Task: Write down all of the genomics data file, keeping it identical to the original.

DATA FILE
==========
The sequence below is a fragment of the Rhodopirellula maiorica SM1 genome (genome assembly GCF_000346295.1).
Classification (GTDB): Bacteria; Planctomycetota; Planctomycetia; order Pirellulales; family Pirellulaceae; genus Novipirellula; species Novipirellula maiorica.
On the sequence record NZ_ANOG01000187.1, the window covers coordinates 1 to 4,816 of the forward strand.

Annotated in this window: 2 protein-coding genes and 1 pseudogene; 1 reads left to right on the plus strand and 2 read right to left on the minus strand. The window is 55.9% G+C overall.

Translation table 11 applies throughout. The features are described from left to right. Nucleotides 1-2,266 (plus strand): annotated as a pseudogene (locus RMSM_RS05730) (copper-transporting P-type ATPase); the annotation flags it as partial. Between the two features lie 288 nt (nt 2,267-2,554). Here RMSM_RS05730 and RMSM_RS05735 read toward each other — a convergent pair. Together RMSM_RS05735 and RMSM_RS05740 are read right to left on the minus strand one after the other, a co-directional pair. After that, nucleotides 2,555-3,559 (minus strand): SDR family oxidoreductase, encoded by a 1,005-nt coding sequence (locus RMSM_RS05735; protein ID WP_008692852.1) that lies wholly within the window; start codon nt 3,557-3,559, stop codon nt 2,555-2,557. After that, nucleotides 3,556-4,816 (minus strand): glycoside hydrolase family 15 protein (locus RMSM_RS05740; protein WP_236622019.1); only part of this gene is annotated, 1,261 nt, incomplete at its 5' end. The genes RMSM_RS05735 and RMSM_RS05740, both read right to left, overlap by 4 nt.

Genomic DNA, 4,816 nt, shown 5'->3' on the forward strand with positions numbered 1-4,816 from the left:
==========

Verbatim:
The sequence below is a fragment of the Rhodopirellula maiorica SM1 genome (genome assembly GCF_000346295.1).
Classification (GTDB): Bacteria; Planctomycetota; Planctomycetia; order Pirellulales; family Pirellulaceae; genus Novipirellula; species Novipirellula maiorica.
On the sequence record NZ_ANOG01000187.1, the window covers coordinates 1 to 4,816 of the forward strand.

Annotated in this window: 2 protein-coding genes and 1 pseudogene; 1 reads left to right on the plus strand and 2 read right to left on the minus strand. The window is 55.9% G+C overall.

Translation table 11 applies throughout. The features are described from left to right. Nucleotides 1-2,266 (plus strand): annotated as a pseudogene (locus RMSM_RS05730) (copper-transporting P-type ATPase); the annotation flags it as partial. Between the two features lie 288 nt (nt 2,267-2,554). Here RMSM_RS05730 and RMSM_RS05735 read toward each other — a convergent pair. Together RMSM_RS05735 and RMSM_RS05740 are read right to left on the minus strand one after the other, a co-directional pair. After that, nucleotides 2,555-3,559 (minus strand): SDR family oxidoreductase, encoded by a 1,005-nt coding sequence (locus RMSM_RS05735; protein ID WP_008692852.1) that lies wholly within the window; start codon nt 3,557-3,559, stop codon nt 2,555-2,557. After that, nucleotides 3,556-4,816 (minus strand): glycoside hydrolase family 15 protein (locus RMSM_RS05740; protein WP_236622019.1); only part of this gene is annotated, 1,261 nt, incomplete at its 5' end. The genes RMSM_RS05735 and RMSM_RS05740, both read right to left, overlap by 4 nt.

Genomic DNA, 4,816 nt, shown 5'->3' on the forward strand with positions numbered 1-4,816 from the left: